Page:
For some widows, though, Halloween and Bonfire Night can be really hard.
The imagery of death around Halloween all over shops, people's houses and gardens, and in social media, such as skulls, skeletons, fake tombstones and coffins, can bring back awful memories and trigger flashbacks. The coffins bring back some of the intrusive thoughts that I have fought to deal with over the past four and a half years.
For people whose partners have died a violent death, the images of bodies with nooses around their neck, or with bleeding wounds, can be devastating. Halloween depicts graveyards as scary, with bones and reaching arms, not as the safe resting places that we have created for the people we love.
The sounds and smells of Bonfire Night can be particularly hard where death by fire or gunshot has left widows with PTSD. These can also be difficult for autistic widows.
What to do?
I've had a birthday this week.
My birthday has long been a bittersweet day. My first husband's mother died suddenly and unexpectedly on my 24th birthday, nine months before we got married. He rang me just as I was getting up, and I knew as soon as he spoke that something was wrong. That was the first death close to me.
Roll on a couple of decades, and Tim and I married on my birthday. Everyone sang happy birthday to me at the reception. It seemed like a lovely thing to do at the time. But after Tim died, this left me with two milestones on one day. A birthday in September is associated with a change of the seasons, and I think my brain and body subconsciously mark the approach of the date with the smells, sounds, temperature and day length of oncoming autumn, even before I realise that the date is approaching.
My birthday rolls into the milestones. Tim's birthday in December. Christmas, which was often a time just for the two of us. New Year, where we saw the people we've partied with since our early twenties. And then his death date, 24 February. And so, I find this time of year tough, and often have to surf a wave of depression around now. Which means I need to try to take my own advice. I'm going to be kind to myself. Sit through the grief attacks. And know that the depression wave will lift.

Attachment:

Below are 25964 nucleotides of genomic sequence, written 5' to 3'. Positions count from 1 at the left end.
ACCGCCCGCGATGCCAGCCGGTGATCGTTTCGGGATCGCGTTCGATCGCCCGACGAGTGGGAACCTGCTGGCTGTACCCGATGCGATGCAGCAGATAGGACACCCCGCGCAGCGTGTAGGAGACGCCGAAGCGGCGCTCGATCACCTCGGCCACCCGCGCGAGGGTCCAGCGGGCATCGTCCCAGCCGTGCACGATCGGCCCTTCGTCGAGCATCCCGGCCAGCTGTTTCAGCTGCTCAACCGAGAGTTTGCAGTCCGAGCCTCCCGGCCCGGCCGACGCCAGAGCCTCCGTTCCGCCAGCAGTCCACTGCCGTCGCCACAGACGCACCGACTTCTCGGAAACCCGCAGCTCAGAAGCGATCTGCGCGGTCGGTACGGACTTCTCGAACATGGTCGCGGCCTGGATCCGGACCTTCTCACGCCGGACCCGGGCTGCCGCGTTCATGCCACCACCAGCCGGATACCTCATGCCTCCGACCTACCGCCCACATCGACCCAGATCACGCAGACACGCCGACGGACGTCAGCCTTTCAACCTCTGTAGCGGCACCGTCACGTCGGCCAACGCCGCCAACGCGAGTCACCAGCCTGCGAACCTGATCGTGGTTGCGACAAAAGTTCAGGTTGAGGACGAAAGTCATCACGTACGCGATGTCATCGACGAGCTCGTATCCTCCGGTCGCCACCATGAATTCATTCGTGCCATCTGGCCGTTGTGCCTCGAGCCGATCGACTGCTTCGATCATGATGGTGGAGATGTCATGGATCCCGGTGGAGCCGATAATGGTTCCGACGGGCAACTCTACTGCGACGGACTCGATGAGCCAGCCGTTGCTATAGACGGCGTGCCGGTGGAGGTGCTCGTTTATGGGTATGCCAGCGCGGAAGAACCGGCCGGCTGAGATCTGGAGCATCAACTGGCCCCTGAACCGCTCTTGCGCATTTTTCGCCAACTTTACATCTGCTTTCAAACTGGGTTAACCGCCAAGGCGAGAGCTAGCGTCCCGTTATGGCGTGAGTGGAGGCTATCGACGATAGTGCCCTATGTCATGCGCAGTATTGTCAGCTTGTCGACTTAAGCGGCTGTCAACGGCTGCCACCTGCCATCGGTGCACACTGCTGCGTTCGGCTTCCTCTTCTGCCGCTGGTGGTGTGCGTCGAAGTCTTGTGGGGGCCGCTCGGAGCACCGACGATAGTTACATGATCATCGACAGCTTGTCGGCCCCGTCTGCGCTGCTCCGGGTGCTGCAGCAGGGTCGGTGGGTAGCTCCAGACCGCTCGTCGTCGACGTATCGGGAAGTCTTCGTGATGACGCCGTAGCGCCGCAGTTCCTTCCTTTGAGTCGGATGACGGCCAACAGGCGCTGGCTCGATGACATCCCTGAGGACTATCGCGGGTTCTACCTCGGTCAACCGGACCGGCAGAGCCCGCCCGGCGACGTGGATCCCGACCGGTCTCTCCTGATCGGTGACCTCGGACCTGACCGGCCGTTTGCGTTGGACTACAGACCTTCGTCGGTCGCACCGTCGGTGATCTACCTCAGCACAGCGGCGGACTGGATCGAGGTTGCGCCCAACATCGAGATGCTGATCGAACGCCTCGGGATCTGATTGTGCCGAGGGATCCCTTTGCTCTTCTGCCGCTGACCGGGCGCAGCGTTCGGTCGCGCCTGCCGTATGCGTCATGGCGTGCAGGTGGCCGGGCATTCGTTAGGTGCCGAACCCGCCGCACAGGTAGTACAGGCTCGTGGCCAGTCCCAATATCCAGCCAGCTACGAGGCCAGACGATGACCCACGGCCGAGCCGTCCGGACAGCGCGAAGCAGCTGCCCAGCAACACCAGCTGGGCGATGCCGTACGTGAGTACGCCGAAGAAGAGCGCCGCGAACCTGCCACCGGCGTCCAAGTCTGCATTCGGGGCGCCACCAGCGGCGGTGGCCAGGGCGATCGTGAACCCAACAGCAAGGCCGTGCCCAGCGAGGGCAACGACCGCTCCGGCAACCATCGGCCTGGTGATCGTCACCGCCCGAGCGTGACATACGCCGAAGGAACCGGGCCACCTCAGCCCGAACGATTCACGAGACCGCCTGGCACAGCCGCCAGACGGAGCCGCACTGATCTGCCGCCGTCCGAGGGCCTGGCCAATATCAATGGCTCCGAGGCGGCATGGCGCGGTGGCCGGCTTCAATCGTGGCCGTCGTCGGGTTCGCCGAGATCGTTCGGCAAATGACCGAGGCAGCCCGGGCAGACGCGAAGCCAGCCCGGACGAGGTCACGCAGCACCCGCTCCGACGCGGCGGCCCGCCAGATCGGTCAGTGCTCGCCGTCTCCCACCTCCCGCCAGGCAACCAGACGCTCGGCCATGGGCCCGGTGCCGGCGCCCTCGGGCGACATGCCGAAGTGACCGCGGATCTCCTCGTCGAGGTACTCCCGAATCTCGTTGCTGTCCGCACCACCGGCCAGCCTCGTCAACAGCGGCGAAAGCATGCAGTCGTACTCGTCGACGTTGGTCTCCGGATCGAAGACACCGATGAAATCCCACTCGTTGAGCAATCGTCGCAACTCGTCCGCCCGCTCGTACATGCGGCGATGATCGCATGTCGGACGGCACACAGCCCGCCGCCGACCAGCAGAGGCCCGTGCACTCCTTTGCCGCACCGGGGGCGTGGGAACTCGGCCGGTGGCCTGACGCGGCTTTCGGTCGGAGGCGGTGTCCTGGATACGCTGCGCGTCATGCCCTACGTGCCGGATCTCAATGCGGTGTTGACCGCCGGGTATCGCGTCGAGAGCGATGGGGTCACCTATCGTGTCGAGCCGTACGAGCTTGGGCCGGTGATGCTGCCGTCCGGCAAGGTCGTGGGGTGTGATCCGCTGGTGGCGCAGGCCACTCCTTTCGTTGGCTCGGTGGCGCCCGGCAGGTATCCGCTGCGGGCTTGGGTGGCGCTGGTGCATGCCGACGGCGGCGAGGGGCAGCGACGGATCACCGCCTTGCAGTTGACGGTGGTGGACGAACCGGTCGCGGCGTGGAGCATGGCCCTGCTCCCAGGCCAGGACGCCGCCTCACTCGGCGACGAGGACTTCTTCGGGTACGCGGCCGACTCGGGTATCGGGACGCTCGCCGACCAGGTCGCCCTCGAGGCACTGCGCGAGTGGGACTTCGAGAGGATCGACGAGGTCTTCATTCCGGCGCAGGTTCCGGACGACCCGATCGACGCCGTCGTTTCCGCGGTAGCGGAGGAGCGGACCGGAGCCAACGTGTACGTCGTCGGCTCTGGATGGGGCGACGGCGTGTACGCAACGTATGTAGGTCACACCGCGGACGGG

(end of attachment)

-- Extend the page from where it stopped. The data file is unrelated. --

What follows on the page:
Christmas can be hard for some people. This is written for The Widows' Handbook, but there are a lot of reasons why people don't want to be forced to be jolly at Christmas.
Don't push people who don't want to be part of the Christmas spirit - people who have been bereaved, particularly if they were bereaved during the Festive season, don't always want to be part of the jollities.
Invite people who struggle with Christmas along to things, and if they say no, accept the answer. Tell them the offer remains open if they change their minds. Accept that they might say yes, and then change their minds. And then give them peace and space.
Remember that if you invite grieving people, you are inviting their grief too - it's part of who they are.
Above everything, be kind.
Christmas can be such an emotional time, but it can be even more challenging for widows, because it brings up a lot of memories, happy or sad. As with so many things about being a widow, there is no right or wrong. No rules. Do what you need to do. And do it as one moment, one step, one breath at a time.
Avoid the hype
Christmas is everywhere, and you can cut down your exposure to it by using ad blockers online, unsubscribing from marketing emails, watching DVDs, streaming services or BBC to avoid ads, listening to albums, podcasts, spoken word radio such as Radio 4, Radio 4 Extra or Radio 5 Live or music streaming services to avoid Christmas music on the radio, or recording live TV so you can fast-forward through ads. Shop online (at independent shops if possible) to avoid Christmas fluff, furbelows, jumpers, tinsel and endlessly looping Christmas music.